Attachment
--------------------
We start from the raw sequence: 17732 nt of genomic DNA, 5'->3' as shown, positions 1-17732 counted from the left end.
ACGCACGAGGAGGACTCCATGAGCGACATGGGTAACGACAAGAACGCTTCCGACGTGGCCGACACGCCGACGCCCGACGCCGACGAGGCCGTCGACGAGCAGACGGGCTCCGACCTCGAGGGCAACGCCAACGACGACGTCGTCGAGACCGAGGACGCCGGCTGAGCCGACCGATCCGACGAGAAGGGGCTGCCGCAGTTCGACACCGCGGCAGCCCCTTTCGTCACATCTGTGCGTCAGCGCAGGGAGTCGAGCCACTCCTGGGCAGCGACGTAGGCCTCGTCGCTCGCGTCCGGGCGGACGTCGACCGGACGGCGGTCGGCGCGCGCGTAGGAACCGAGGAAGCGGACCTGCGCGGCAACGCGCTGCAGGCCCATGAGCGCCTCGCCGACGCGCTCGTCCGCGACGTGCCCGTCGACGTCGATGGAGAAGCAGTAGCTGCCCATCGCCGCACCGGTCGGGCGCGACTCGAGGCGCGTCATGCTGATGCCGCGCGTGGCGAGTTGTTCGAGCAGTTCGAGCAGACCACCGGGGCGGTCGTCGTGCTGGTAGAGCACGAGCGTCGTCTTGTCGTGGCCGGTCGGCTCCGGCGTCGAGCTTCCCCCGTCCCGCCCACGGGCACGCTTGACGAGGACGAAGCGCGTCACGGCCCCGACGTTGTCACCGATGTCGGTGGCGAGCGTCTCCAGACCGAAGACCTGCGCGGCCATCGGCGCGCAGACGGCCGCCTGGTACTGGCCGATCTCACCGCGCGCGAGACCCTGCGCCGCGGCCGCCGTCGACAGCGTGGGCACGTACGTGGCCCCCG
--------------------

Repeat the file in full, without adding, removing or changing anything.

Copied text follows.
We start from the raw sequence: 17732 nt of genomic DNA, 5'->3' as shown, positions 1-17732 counted from the left end.
ACGCACGAGGAGGACTCCATGAGCGACATGGGTAACGACAAGAACGCTTCCGACGTGGCCGACACGCCGACGCCCGACGCCGACGAGGCCGTCGACGAGCAGACGGGCTCCGACCTCGAGGGCAACGCCAACGACGACGTCGTCGAGACCGAGGACGCCGGCTGAGCCGACCGATCCGACGAGAAGGGGCTGCCGCAGTTCGACACCGCGGCAGCCCCTTTCGTCACATCTGTGCGTCAGCGCAGGGAGTCGAGCCACTCCTGGGCAGCGACGTAGGCCTCGTCGCTCGCGTCCGGGCGGACGTCGACCGGACGGCGGTCGGCGCGCGCGTAGGAACCGAGGAAGCGGACCTGCGCGGCAACGCGCTGCAGGCCCATGAGCGCCTCGCCGACGCGCTCGTCCGCGACGTGCCCGTCGACGTCGATGGAGAAGCAGTAGCTGCCCATCGCCGCACCGGTCGGGCGCGACTCGAGGCGCGTCATGCTGATGCCGCGCGTGGCGAGTTGTTCGAGCAGTTCGAGCAGACCACCGGGGCGGTCGTCGTGCTGGTAGAGCACGAGCGTCGTCTTGTCGTGGCCGGTCGGCTCCGGCGTCGAGCTTCCCCCGTCCCGCCCACGGGCACGCTTGACGAGGACGAAGCGCGTCACGGCCCCGACGTTGTCACCGATGTCGGTGGCGAGCGTCTCCAGACCGAAGACCTGCGCGGCCATCGGCGCGCAGACGGCCGCCTGGTACTGGCCGATCTCACCGCGCGCGAGACCCTGCGCCGCGGCCGCCGTCGACAGCGTGGGCACGTACGTGGCCCCCG